Testament of Youth film adaptation poster
In 2016, The Guardian journalist, Robert McCrum listed Vera Brittain’s Testament of Youth as the 42nd best non-fiction book of all times. What follows are extracts from his article and a passage from the Testament of Youth’s. Chapter 9:
“Testament of Youth was written by Vera Brittain, a woman approaching 40 who had spent some 17 years coming to terms with her singular experience of the first world war – as a girl, a fiancee, a feminist, a Voluntary Aid Detachment (VAD) nurse and, finally, as the sorrowing victim of intolerable grief. Brittain’s is one of several memoirs inspired by the fighting in Flanders, but it made a lasting impact through the raw passion of its anti-war message and its rather modern confessional candour.
Brittain’s “autobiographical study” (she would never allow “autobiography”) takes her readers on to the home front as much as into the trenches. A book that’s based at first on her teenage diaries comes to France quite late in the narrative. Peripherally interested in the war, Brittain provides a fascinating picture of a young girl’s tormented coming of age as the long summer of Edwardian England becomes overcast by the storms of total war.
Vera Brittain as a Voluntary Aid Detachment nurse, 1915. Photograph: courtesy of VB Estate/McMaster University Library, Hamilton, Canada. Courtesy of The Guardian.
Brittain is never less than disarmingly frank. “When the great war broke out,” she begins, “it came to me not as a superlative tragedy but as an interruption of the most exasperating kind to my personal plans.” She had grown up in Macclesfield and Buxton, in a solid middle-class family, had become a “provincial débutante” in 1912, and was en route to Somerville College, Oxford. Her writing, at this stage, was an “incongruous mixture of war and tennis”. In another life, she might have embarked on a post-Victorian “ladyhood”. But that was not to be: “The train started. As the noisy group moved away from the door, he sprang onto the footboard, clung to my hand and, drawing my face down to his, kissed my lips in a sudden vehemence of despair. And I kissed his and just managed to whisper ‘Goodbye.’”
Roland Leighton. Photo courtesy of https://www.findagrave.com/memorial/11293154/roland-aubrey-leighton
Falling in love with Roland Leighton, and watching him go off to the trenches, changed everything. The young lovers grew up very fast and when, inevitably, the news came that Vera’s fiance had “died of wounds” just before Christmas 1915, Brittain’s fate was sealed. Now, all her ambitions as a writer were bent towards expressing the agony of her loss.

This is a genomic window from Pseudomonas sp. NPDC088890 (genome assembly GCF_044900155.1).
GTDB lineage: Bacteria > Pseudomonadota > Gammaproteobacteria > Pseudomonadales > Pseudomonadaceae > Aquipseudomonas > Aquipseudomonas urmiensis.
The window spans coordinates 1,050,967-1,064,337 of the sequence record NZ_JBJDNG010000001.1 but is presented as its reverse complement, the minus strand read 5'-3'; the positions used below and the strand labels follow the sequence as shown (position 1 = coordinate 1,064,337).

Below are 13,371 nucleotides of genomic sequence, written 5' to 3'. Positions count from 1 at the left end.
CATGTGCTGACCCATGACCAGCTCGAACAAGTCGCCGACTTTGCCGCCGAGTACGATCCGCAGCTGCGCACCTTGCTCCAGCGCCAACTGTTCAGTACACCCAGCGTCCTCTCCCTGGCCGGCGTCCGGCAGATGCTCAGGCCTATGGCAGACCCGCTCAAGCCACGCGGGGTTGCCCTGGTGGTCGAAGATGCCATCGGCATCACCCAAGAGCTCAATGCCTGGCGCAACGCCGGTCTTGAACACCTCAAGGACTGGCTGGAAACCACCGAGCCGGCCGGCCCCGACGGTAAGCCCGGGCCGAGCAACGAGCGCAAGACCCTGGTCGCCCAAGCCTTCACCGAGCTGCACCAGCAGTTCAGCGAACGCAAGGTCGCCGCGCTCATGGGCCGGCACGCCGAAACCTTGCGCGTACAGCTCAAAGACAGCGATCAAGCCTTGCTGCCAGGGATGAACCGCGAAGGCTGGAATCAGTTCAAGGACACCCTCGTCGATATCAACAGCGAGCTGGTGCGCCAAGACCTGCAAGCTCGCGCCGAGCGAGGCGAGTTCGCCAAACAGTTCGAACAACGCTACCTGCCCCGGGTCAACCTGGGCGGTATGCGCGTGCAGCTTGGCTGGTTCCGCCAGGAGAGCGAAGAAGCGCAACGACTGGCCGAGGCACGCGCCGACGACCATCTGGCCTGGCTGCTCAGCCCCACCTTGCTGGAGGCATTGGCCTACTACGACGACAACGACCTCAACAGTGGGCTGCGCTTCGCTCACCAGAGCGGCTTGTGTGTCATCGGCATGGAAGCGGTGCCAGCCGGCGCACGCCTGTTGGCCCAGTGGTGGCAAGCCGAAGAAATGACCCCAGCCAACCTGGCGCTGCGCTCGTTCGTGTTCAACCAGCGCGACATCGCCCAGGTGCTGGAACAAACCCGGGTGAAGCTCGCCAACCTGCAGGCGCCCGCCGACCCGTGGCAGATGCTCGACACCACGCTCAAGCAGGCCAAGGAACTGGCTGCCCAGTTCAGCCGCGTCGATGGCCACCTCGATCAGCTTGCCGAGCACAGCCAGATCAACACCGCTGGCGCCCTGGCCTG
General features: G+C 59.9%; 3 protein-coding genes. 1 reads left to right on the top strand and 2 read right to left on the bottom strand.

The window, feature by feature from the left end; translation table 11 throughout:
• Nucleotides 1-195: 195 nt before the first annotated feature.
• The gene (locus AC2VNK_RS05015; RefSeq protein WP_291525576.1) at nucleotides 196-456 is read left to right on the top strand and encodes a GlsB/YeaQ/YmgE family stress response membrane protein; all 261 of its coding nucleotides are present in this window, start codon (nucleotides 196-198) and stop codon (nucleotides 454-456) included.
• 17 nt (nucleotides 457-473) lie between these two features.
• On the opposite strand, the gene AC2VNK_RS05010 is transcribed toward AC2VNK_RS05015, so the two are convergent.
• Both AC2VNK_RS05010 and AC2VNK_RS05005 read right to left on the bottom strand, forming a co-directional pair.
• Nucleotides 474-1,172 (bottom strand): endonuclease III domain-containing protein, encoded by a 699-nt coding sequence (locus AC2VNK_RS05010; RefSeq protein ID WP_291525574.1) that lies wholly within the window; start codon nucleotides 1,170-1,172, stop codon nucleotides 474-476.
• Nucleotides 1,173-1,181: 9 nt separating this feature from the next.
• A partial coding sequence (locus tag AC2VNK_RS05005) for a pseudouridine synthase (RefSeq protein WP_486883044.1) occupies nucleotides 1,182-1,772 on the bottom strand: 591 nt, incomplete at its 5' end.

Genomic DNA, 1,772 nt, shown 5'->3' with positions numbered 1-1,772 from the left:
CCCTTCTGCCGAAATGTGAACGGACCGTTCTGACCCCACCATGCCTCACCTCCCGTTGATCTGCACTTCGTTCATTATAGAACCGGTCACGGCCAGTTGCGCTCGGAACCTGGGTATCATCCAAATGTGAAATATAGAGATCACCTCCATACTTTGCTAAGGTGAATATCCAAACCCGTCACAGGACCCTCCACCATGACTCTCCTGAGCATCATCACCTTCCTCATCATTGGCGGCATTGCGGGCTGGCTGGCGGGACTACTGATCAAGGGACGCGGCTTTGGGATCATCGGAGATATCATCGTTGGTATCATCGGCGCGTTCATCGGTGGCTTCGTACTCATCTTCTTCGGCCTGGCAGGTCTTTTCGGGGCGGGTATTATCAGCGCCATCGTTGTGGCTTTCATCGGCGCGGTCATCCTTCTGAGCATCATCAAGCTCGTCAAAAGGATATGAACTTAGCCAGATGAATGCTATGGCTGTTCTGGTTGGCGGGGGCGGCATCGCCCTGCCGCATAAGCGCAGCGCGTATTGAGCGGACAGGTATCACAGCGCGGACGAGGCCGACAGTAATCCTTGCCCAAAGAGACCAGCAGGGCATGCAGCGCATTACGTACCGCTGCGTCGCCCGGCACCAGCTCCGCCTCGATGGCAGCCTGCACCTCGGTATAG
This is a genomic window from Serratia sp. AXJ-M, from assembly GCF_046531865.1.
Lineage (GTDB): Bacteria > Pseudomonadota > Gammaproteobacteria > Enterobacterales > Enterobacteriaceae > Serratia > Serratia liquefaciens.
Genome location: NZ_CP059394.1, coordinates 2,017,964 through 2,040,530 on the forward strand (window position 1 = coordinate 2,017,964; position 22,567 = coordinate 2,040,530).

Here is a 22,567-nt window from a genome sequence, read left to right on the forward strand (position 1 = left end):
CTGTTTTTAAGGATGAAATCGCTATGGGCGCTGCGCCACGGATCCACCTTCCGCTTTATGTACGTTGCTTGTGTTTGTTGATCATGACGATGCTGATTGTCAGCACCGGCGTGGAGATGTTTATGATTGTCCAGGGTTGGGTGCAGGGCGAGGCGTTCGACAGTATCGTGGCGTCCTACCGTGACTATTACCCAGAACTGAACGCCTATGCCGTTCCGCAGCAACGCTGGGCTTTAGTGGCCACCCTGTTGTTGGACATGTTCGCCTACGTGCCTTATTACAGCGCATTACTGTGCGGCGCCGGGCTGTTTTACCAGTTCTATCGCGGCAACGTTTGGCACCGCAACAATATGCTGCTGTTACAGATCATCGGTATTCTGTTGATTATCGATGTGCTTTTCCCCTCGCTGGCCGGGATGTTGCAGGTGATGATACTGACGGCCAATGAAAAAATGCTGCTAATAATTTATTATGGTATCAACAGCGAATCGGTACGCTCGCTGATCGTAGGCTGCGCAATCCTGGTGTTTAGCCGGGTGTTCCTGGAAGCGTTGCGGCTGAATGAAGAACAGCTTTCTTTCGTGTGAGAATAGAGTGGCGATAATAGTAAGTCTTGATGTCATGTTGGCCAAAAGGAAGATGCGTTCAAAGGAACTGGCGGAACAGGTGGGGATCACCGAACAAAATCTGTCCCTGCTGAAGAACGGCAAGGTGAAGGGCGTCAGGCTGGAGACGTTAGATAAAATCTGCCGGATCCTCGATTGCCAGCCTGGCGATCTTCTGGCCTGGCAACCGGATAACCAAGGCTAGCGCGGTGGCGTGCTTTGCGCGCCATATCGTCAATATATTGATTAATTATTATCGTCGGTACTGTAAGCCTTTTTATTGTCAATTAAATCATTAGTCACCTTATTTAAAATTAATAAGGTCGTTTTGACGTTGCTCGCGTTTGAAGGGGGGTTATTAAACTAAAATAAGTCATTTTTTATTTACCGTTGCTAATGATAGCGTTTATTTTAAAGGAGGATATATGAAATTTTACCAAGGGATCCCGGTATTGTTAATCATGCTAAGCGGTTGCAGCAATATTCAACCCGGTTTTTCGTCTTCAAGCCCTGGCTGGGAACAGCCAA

Roland Leighton’s grave. Photo courtesy of https://www.findagrave.com/memorial/11293154/roland-aubrey-leighton
Brittain’s experience in war becomes emblematic of the slaughter, as her immediate circle is annihilated. After Roland, her beloved brother, Edward, is killed and then two close soldier friends, Geoffrey and Victor (Tah).
“‘Tah – dear Tah,’ I whispered, in sudden pitying anguish, and I took his fingers in mine and caressed and kissed them as though he had been a child. Suddenly strong, he gripped my hand, pressed it against his mouth and kissed it convulsively in return. His fingers, I noticed, were damp and his lips very cold.” (By morning, Victor was dead).
Now Brittain enlists as a VAD nurse, tending the wounded in field dressing stations. The former suffragette, now equal with the troops, discovers her “feminism”, a word that makes an early appearance in these pages. Her “study” is no longer a romantic memoir, but almost a campaigning text for the idea that women and men should be treated equally. This was still, even in the 1930s, a provocative idea. It would come as a shock to many of her subsequent readers that women should be free to become university students, independent working women, assertive wives and mothers, public speakers and respected participants in national politics. When Brittain passed on the lessons of her wartime life to her daughter, Shirley Williams, she was handing the torch of early 20th-century feminism to a new generation.